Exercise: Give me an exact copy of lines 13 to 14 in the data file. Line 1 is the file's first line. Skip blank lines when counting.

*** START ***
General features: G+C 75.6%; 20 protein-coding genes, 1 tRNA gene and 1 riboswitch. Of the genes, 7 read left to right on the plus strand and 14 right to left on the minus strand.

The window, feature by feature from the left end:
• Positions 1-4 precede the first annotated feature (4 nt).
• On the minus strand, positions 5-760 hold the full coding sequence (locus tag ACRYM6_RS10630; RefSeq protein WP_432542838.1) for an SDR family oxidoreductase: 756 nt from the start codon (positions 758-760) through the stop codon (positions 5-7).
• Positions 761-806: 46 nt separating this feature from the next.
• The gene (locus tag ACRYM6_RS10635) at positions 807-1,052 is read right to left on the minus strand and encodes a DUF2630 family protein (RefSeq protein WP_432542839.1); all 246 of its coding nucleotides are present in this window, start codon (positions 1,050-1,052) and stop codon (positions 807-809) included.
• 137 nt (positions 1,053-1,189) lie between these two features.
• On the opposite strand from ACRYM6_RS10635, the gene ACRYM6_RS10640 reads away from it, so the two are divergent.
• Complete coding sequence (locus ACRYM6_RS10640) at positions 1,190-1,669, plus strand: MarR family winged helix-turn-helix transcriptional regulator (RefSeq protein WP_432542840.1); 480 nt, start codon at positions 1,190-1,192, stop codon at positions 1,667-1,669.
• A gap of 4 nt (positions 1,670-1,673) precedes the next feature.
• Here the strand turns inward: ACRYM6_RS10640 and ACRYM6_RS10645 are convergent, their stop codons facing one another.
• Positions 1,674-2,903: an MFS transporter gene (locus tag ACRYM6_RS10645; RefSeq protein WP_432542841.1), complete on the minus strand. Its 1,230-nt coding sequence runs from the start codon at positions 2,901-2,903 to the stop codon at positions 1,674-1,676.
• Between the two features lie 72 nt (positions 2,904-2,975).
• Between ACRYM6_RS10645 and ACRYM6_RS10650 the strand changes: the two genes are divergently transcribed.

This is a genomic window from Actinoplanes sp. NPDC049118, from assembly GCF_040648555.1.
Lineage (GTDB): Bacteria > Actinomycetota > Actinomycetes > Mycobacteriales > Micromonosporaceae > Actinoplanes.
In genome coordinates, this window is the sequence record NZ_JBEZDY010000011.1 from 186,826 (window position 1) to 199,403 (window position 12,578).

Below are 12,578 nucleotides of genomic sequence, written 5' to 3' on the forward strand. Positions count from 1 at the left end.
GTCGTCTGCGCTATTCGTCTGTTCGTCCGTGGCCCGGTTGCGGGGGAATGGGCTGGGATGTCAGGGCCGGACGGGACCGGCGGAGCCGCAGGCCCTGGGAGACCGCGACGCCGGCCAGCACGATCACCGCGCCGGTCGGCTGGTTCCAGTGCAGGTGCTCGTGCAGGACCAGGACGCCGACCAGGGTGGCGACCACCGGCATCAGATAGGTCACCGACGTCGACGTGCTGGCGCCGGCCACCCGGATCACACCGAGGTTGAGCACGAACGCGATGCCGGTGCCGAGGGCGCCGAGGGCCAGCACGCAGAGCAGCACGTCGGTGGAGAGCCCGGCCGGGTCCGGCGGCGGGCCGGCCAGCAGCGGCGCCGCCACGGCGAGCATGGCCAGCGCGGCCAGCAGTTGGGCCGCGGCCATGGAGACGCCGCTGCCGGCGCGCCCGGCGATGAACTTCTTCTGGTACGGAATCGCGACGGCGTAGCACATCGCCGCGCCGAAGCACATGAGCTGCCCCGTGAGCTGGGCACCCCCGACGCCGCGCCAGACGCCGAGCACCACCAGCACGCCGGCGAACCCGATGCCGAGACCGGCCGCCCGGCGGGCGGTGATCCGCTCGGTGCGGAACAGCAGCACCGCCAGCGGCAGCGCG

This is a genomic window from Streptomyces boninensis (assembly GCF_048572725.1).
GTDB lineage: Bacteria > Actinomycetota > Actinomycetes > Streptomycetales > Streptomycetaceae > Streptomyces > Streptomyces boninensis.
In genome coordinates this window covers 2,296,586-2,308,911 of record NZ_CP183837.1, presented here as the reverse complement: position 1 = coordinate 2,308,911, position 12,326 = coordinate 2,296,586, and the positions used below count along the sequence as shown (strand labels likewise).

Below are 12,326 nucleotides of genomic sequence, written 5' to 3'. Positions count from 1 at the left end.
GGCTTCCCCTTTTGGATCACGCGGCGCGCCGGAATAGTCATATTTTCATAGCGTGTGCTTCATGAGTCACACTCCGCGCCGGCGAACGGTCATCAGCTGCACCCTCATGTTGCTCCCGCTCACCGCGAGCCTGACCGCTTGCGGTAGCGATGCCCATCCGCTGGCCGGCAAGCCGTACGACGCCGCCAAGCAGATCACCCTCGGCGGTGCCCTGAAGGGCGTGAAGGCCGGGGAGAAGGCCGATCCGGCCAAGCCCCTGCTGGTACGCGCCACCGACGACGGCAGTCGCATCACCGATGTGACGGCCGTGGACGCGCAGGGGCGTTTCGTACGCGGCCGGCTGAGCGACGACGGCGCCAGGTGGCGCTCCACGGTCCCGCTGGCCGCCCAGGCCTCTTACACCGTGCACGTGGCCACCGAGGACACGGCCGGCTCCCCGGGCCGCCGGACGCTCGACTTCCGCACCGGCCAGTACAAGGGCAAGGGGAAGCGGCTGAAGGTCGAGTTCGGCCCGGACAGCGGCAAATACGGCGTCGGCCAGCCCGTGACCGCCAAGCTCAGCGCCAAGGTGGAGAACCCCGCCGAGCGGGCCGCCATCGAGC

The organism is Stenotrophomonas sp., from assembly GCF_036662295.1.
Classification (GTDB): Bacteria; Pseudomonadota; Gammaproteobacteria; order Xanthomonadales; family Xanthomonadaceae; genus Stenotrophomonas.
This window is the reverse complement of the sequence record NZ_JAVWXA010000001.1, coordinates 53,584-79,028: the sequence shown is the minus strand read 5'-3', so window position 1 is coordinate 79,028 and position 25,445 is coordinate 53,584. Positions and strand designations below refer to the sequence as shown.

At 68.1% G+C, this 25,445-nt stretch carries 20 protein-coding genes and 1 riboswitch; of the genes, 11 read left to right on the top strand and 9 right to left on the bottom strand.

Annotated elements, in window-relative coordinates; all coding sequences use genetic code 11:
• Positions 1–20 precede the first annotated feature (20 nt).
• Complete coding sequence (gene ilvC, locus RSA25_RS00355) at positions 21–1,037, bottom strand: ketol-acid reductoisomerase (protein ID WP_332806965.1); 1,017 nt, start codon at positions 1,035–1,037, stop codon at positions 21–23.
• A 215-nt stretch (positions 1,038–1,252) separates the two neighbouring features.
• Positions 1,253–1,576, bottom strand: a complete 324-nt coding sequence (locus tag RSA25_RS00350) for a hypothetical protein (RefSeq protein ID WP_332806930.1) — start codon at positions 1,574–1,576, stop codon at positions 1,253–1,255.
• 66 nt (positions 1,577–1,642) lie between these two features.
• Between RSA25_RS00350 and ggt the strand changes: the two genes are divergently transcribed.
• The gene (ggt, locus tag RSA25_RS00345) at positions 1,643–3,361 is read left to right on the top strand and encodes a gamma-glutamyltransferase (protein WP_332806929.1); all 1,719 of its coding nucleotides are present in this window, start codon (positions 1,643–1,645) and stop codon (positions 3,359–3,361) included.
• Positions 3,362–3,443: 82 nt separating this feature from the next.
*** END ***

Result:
• Between the two features lie 72 nt (positions 2,904-2,975).
• Between ACRYM6_RS10645 and ACRYM6_RS10650 the strand changes: the two genes are divergently transcribed.